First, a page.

7 lbs 8.8 oz          Brewer's Malt, 2-Row, Premium (Great Wes Grain         1        80.0 %        
15.1 oz               Barley, Flaked (Briess) (1.7 SRM)        Grain         2        10.0 %        
7.6 oz                Aromatic Malt (Briess) (20.0 SRM)        Grain         3        5.0 %         
7.6 oz                Carapils (Briess) (1.5 SRM)              Grain         4        5.0 %         
0.50 oz               Palisade [7.50 %] - First Wort 60.0 min  Hop           5        15.0 IBUs     
1.00 oz               Sonnet [3.75 %] - Boil 20.0 min          Hop           6        8.2 IBUs      
2.00 oz               Sonnet [3.75 %] - Boil 0.0 min           Hop           7        0.0 IBUs      
1.0 pkg               Irish Ale Yeast (White Labs #WLP004)     Yeast         8        -             

Mash Schedule: Single Infusion, Light Body, No Mash Out
Total Grain Weight: 9 lbs 7.0 oz
Name              Description                                Step Temperat Step Time     
Mash In           Add 11.00 qt of water at 175.4 F           153.0 F       60 min        
Mash Out          Add 6.00 qt of water at 200.9 F            168.0 F       15 min        

Sparge: Batch sparge with 4.11 gal water at 170.0 F

A pretty basic and straightforward grist for this one. 2-row as the base, 10% Flaked Barley for some body and head retention. I also threw in 5% Aromatic to increase the maltiness of this beer, as the focus with blondes should be on the malty side, as opposed to being intensely hoppy. In addition, 5% carapils for some dextrins. The grist is actually based on a beer I brewed last year, which was meant to showcase a newer hop variety at the time, Belma. While the hop characteristics were lost overall in that batch, the beer in general turned out great. 
This go-around I decided to use Palisade for bittering. I don't have a good reason for this, only that it is a hop very rarely used by homebrewers in this area, and I think it deserves a shot. I am also using a newer hope variety for the flavor and aroma. Sonnet, which is bred from Saaz, and exhibits a lot of Goldings characteristics. Sonnet was a hop I used in the Le Fou, and really like what it had to contribute to the aroma of that particular beer. 
As for the yeast, I really like WLP004 Irish Ale for a more neutral yeast character. In my opinion, it lends a nice balance between the malt and the hops.

I plan to leave in primary for ten days, cold crash, and the keg this one up. 

Brewed on May 17, 2014: 

Mash efficiency was a little better than anticipated: 75% rather than 70% I calculated for. So, original gravity came in a few points higher, 1.051 rather than 1.046. Not the biggest difference, but noteworthy.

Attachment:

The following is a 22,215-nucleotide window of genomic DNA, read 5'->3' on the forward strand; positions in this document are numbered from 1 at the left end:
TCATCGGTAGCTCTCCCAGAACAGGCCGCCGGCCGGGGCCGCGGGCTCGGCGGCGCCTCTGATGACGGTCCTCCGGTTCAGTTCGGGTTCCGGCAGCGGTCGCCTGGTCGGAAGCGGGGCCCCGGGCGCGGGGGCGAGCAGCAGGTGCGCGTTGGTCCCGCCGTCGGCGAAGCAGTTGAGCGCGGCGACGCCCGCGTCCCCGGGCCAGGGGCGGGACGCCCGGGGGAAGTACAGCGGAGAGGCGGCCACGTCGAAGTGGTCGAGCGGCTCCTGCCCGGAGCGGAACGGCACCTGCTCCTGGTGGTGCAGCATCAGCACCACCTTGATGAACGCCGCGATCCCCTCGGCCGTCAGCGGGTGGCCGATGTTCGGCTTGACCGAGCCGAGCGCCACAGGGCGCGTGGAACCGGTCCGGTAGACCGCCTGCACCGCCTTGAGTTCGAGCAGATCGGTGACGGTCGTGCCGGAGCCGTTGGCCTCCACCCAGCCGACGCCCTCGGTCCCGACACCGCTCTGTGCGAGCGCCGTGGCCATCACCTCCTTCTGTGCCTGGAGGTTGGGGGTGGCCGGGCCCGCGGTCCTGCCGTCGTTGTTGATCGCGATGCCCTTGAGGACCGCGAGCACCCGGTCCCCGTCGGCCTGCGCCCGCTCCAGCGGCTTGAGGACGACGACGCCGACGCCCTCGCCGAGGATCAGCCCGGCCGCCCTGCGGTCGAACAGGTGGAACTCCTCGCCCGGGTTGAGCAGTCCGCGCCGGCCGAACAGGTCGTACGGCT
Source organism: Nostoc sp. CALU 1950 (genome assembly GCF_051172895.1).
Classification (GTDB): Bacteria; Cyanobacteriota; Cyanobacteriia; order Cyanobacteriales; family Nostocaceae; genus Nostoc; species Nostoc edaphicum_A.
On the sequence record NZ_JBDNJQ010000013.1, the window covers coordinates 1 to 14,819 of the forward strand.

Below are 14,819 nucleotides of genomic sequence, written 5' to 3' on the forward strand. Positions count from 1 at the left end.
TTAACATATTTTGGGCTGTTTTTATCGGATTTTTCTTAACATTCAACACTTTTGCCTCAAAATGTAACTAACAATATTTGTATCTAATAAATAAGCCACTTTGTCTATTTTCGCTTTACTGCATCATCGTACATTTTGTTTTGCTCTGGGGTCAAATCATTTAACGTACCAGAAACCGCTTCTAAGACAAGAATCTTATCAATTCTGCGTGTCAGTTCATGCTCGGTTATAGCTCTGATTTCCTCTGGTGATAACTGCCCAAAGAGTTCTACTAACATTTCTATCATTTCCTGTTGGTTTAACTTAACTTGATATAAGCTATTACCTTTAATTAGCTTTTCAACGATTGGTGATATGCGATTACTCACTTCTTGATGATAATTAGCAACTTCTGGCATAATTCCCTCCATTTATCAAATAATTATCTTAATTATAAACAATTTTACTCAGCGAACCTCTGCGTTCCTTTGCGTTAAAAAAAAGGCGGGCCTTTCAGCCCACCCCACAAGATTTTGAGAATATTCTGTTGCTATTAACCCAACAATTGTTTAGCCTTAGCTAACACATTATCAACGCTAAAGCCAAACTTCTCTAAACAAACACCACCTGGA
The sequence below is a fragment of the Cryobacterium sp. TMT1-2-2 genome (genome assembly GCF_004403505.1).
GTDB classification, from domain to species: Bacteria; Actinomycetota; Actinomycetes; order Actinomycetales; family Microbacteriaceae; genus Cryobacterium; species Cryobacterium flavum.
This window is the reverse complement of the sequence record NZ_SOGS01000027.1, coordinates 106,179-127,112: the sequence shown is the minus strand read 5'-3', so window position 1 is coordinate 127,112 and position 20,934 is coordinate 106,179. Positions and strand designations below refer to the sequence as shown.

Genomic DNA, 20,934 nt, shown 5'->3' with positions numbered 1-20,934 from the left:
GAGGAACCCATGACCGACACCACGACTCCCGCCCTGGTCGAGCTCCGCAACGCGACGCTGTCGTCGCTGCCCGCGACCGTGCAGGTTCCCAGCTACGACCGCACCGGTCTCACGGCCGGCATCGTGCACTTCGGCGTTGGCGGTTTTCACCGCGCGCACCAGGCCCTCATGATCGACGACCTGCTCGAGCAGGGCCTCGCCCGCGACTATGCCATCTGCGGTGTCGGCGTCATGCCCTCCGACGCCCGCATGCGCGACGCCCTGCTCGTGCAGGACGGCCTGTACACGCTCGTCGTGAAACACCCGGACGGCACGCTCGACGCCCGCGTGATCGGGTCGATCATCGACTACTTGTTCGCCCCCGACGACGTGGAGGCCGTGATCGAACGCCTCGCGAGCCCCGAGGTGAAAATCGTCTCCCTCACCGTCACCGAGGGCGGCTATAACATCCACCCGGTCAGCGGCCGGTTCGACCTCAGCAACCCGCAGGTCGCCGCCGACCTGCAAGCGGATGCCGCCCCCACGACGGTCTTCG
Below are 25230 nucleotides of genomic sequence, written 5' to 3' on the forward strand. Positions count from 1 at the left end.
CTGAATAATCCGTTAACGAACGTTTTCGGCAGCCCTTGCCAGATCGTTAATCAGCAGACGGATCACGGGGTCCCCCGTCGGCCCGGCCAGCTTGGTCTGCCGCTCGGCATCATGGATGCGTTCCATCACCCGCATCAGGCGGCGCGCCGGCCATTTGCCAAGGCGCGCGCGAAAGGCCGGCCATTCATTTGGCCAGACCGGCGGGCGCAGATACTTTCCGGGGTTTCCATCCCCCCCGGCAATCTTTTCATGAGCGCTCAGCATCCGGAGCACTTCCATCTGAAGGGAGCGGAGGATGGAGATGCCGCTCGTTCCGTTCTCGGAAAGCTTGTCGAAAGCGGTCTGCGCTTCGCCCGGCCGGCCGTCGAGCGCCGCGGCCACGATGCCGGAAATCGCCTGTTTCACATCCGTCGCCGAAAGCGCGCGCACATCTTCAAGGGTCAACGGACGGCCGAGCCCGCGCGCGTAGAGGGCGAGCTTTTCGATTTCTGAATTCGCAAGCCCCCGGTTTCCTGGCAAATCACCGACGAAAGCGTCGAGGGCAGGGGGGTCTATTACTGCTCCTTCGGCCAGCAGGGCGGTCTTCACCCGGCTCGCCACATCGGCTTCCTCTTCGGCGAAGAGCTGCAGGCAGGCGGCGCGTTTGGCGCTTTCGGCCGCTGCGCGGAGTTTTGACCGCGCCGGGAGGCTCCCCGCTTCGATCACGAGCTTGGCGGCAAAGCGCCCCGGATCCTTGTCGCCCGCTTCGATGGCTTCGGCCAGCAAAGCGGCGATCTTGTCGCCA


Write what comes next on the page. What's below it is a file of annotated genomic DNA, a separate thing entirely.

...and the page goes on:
Collected 5.25 gallons of wort, chilled to 69F, and placed in fermentation chamber, which is set to 64F


The Amateur Science Bonanza and Used Car Dealership

I have always (relative to my brewing history) had an interest in using wild yeast in my brewing. For a very long time, wild yeast was the only option available to many brewers of beer. Even the many strains of cultured brewers yeast we know and love today, were at one time “wild” in nature. There are a few strains considered to be wild yeast that are commercially available to brewers, but this is really only a very small piece of the 3000 piece jigsaw puzzle of London Bridge, that is yeast.

There is such a wide variety of wild yeast in …. the wild! Innumerable strains that can differ from one room to another in your very own house are everywhere, and always there. I have had a few experiments that used yeast I have captured and cultured from my own back yard, but recently I have put some serious thought to putting local wild yeast to a wider range of uses. I was very inspired by a smaller craft brewery out of Texas, Jester King, who recently posted on culturing up native yeast and blending  to create interesting flavor profiles.


Now flashback …

While on my most recent trip to New Mexico, to visit family, I visited an old church in the Old Town section of ABQ. San Felipe de Neri, was originally completed in 1719, collapsed in 1792, and was rebuilt that same year. This is the same structure standing today. While I was walking around, checking things out as I do, I found some grape vines in a small courtyard on the grounds. As grapevine bark had been the original source of captured wild yeast in my backyard, I quickly jumped on the opportunity, and took a few chunks of bark off the plant. It sat in a water bottle for months, until I finally decided to make some starter wort, and add the bark to it. After a few days I started to see some action, and about week later, there was a fairly thick layer of what appears to be yeast on the bottom of my flask. Of course there is going to be other microbes in the mix, but that is half the fun.

P1020382I was able to separate the liquid from the back, and then poured the whole solution into a sterilized (pressure cooker) jar for holding. This wild culture will be henceforth known as Neri (for obvious reasons). The following pictures document right after I added the mixture to the jar, and again a few weeks later (cold-stored in the fridge).